Solemnity of the Annunciation of the Lord
When I picture the Annunciation, I often imagine the scene through Mary’s eyes—a young woman, betrothed, soon to leave all that she has known as a girl to begin a new life with Joseph. In the culture of the ancient Mediterranean world, she would likely never yet have been alone with a man outside her family. Her marriage would probably have been arranged by her parents, with the intention of joining and strengthening two families rather than the more romantic view we have today of joining two people. I imagine her a young woman on the cusp of transformation from girlhood to womanhood, from daughter to wife–both excited and nervous as she prepares to step into the unknown world of marriage and its many levels of intimacy and expectation around honor and shame dictated by her culture.
Enter the angel Gabriel! And it’s a good thing he begins with affirming that the Lord is with her and telling her “Do not be afraid” because he is about to announce the most shameful and feared thing that could happen to a young woman of her day: to conceive a child out of wedlock. Her family would be shamed, and Mary herself would be at risk of death.
We’re often quick to move on to Mary’s profession of faith: “May it be done to me according to your word.” But I invite us to take a moment and rest in Mary’s confusion, in what must have been a moment of collision between what her culture had taught her and what God was asking. The cognitive dissonance seems palpable. I imagine Mary struggling to try to make sense of it in the cultural framework she had known her whole life.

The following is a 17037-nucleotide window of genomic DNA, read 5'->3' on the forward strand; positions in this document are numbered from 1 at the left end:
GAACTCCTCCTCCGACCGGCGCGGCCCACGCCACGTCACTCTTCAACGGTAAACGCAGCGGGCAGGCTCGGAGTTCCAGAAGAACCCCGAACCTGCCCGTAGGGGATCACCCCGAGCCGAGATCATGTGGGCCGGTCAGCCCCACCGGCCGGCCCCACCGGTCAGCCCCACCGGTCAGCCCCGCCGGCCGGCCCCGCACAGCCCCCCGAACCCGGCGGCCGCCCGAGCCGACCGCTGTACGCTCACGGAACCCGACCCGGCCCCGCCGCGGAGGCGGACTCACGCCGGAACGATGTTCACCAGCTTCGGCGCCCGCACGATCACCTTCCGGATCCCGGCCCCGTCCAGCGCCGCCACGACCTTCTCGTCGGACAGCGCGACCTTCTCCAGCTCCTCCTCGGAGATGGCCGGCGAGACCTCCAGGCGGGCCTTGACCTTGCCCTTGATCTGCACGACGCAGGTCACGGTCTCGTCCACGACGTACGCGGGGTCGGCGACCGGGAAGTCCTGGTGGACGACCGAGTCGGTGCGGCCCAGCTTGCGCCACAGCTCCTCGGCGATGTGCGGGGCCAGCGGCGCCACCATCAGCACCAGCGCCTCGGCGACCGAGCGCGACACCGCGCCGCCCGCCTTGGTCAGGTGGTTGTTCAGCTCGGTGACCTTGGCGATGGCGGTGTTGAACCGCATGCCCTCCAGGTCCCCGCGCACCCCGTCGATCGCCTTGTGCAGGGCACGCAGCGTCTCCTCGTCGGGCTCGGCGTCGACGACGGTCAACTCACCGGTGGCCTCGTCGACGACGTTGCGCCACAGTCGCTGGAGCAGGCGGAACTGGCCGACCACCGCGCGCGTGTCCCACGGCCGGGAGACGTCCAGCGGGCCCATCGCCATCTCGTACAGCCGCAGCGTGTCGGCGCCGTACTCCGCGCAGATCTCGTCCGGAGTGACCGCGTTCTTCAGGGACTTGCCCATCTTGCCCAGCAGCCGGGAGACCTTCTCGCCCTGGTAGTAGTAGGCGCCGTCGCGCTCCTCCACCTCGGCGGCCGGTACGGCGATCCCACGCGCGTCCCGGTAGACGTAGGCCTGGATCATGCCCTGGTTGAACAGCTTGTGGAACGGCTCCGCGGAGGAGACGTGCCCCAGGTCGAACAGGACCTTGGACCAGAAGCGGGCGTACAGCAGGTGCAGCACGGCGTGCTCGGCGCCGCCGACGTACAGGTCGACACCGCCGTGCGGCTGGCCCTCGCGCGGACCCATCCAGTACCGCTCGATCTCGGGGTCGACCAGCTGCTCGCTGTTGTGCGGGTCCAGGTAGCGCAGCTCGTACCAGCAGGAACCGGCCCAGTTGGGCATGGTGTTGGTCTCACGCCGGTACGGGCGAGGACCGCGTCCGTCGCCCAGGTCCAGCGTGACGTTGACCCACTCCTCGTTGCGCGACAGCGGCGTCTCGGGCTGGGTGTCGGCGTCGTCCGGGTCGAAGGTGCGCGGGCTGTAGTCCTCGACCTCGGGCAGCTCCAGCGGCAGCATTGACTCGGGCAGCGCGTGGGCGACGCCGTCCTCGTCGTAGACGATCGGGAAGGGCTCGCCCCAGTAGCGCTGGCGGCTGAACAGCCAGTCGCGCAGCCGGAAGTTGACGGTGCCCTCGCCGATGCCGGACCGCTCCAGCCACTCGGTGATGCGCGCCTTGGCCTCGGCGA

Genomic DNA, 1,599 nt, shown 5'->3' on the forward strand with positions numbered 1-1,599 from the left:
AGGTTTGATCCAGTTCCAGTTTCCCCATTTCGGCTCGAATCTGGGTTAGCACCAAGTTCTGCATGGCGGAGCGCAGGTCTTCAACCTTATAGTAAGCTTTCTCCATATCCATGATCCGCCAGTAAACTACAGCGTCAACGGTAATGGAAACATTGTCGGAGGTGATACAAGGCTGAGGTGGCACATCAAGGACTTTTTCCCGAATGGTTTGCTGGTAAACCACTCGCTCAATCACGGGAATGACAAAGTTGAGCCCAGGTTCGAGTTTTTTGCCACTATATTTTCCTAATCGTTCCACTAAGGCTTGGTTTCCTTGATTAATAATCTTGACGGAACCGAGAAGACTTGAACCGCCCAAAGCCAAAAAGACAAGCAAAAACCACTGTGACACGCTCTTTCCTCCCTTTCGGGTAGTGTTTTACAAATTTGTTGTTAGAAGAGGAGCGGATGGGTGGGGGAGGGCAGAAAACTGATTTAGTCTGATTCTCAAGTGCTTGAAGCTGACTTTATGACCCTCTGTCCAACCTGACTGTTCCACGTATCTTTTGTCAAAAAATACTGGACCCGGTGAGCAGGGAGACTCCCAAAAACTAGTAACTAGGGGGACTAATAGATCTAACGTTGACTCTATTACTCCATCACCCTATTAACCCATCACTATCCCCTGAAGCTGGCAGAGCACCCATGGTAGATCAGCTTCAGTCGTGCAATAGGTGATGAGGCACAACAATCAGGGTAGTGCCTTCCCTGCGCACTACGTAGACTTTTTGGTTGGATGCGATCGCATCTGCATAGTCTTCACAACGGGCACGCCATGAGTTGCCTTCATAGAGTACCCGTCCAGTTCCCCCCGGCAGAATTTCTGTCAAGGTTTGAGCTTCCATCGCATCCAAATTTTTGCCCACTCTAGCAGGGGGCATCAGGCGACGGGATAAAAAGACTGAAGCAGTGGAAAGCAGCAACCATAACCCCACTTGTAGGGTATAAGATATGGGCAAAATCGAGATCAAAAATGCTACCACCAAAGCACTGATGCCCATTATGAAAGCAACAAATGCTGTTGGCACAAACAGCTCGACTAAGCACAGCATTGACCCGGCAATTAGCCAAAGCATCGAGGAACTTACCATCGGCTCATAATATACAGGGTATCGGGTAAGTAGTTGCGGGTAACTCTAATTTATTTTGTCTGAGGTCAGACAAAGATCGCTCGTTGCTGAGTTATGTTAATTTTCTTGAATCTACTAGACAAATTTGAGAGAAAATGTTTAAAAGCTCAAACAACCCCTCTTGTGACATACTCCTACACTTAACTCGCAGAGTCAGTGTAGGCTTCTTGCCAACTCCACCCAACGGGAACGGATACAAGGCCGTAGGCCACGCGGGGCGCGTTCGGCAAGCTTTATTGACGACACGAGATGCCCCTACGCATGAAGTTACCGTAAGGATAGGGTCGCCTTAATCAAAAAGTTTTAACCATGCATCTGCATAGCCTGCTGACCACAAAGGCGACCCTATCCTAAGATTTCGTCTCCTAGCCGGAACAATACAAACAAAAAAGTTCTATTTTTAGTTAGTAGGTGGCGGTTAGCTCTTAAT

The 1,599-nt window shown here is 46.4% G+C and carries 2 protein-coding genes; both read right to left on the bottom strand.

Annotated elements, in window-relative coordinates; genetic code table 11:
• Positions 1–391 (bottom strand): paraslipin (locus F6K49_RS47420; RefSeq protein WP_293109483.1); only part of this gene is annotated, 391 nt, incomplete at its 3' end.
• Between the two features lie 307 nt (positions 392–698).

But God, through Gabriel, was shattering that framework. New life was springing from barren wombs. Nothing is impossible with God.
So I wonder, when I see all that is happening in the world: our struggles with racism, with economic inequality, with people being displaced by fire, drought and rising waters, whether we’re being invited to struggle with that same cognitive dissonance.
Our culture too often teaches us that more is better, that there isn’t enough for all of us, that we should fear people who are different from us, that creation is something to be consumed, and—most painfully—it holds systemic sins like racism. But God invites us to be part of a different story, the story of “God with us,” with us all.
According to a CBS news poll, nearly 8 in 10 Americans believe in angels. A “year-round presence” they say. I wonder if some may indeed look like George Floyd—angels who wake us up and remind us: “Do not be afraid.” We too are being asked to be part of this great birthing process, to bring to life what God has conceived in each of us, and all of us as the people of God.
Sometimes it feels like a path to certain death of all that I—we—have known, even of ourselves—as it must have for Mary. Yet isn’t this what the Paschal Mystery is all about?
Lissa Romell is the Administrator at St. Vincent Strambi Community in Chicago, Illinois.